Looking at the content of the patents, the researchers observed that most of the registrations did not mention a specific type of cancer as the target of the technology. Among the tumors mentioned, the most frequent were breast cancer (associated with the highest number of cases worldwide) and lung cancer (causing the highest number of deaths). A computational modeling technique was applied to identify the thematic topics in the text of the patents, pointing to prominent themes in the applications of artificial intelligence in oncology.

AI image analysis was considered the dominant theme of the inventions, present in 43% of the patents registered. According to the authors, this topic could include artificial intelligence applications for segmenting and classifying medical images, such as X-rays, MRI scans and CT scans, with the aim of obtaining faster and more accurate diagnoses.

Associated with AI image analysis, the training of machine learning models to identify lesions associated with cancer in medical images was verified in 20% of the patents, number which has fallen in recent registrations, possibly indicating that the theme has saturated.

Biomarker screening, early cancer detection and gene expression modeling appeared as emerging themes, identified less frequently but with an increasing number of patents. According to the authors, biomarker screening can be related, for example, to applications that use artificial intelligence to detect and monitor blood components or vascular patterns associated with cancer.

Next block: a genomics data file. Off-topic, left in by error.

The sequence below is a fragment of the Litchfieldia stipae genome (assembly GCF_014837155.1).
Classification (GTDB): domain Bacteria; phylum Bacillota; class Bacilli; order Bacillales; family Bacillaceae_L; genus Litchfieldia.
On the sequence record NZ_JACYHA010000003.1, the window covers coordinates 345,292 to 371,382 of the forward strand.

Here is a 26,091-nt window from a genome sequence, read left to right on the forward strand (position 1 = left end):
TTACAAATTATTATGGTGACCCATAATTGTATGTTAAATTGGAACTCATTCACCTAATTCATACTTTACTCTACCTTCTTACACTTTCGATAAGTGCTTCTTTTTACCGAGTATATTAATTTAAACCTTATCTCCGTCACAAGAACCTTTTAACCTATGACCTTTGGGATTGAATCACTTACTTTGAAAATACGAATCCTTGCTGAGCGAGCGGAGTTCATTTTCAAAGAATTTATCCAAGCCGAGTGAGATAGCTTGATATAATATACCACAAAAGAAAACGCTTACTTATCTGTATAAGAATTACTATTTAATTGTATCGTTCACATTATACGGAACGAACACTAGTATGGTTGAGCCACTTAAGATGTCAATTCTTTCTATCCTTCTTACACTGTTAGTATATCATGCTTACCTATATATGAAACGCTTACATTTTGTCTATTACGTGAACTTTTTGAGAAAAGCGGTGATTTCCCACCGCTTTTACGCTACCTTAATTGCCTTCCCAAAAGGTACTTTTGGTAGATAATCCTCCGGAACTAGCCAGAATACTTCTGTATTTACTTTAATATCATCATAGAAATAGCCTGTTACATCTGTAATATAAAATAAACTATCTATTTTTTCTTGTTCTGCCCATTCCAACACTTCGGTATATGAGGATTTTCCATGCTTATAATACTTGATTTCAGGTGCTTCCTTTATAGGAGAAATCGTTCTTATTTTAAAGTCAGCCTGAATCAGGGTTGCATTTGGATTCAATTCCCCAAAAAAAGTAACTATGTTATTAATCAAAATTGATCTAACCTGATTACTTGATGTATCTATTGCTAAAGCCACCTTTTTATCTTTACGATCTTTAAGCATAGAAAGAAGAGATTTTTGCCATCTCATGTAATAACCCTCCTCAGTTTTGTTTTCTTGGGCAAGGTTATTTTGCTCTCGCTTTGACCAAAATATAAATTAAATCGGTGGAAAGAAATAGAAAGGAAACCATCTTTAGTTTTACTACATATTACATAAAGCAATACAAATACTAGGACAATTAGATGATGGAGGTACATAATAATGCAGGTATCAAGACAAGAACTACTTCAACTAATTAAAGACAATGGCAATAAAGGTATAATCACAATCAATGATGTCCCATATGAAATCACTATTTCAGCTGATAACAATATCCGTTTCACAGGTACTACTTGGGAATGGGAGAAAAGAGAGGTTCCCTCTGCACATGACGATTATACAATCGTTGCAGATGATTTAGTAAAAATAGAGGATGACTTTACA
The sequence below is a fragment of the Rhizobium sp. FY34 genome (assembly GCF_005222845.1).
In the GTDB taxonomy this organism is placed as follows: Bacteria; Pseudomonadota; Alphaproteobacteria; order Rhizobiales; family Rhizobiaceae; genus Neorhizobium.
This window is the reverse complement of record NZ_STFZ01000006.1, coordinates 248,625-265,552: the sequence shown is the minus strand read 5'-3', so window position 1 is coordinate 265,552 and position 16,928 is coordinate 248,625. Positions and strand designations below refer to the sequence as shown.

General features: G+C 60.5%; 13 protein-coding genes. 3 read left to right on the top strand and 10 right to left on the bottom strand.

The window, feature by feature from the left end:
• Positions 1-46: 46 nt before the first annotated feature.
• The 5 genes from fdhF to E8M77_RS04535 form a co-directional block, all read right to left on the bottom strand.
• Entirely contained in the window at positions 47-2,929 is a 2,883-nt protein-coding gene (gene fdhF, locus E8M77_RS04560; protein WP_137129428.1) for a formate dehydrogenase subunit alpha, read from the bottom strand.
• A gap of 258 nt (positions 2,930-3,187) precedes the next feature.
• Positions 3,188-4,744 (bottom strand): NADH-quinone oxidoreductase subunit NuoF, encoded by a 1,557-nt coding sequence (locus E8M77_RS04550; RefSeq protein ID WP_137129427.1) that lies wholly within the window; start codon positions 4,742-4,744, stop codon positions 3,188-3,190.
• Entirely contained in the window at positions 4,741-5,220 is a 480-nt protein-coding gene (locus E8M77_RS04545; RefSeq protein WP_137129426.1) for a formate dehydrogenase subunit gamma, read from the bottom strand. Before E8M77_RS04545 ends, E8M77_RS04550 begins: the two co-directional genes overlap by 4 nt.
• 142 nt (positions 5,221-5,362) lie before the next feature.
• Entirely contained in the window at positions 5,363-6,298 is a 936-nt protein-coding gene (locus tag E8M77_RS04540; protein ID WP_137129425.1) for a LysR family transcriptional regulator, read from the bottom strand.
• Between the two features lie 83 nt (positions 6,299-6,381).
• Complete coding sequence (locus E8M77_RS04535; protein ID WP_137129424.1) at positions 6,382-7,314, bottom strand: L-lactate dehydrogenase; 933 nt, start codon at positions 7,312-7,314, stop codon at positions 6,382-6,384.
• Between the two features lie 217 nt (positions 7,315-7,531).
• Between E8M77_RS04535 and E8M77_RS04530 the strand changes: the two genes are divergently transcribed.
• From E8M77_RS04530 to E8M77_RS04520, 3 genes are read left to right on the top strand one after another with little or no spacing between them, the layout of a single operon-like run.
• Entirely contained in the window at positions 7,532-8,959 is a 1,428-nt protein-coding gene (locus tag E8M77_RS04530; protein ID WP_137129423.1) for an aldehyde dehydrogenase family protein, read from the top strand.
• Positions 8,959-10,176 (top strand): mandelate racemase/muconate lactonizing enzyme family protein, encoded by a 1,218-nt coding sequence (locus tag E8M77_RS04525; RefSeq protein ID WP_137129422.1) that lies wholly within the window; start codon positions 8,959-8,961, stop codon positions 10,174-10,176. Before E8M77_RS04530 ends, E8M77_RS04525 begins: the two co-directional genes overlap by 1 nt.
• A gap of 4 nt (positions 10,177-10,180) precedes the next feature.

The topic of early disease detection may include tools that compare data from a patient with information from large databases in order to detect alterations suggestive of the disease at an early stage. Applications for gene expression modeling can help identify genetic patterns that allow proposing ideal treatments for specific types of cancer and predicting disease progression.

Considering the accelerated growth of the field and the potential impact of technologies, from bench research to the diagnosis and treatment of the disease, the researchers believe that artificial intelligence could revolutionize oncology. "We can infer that AI applications in oncology have the potential to transform the state of the art, contributing to reducing cancer mortality in the near future," say the scientists.

The mapping carried out based on patent registrations is part of the line of research into the analysis of scientific and technological information in health, developed at the Cellular Communication Laboratory at IOC/Fiocruz. According to the director of the Laboratory, Renato Lopes, and the deputy director, Fabio Mota, the studies contribute to retrospective analysis and to anticipating future possibilities within the scientific fields in which the Laboratory operates. "Mapping studies of scientific and technological information are a valuable resource for guiding strategic decisions, gathering data on potential partners, competitors and future research directions. This information allows making informed strategic decisions, contributing to effective planning and the optimization of investments," the researchers pointed out.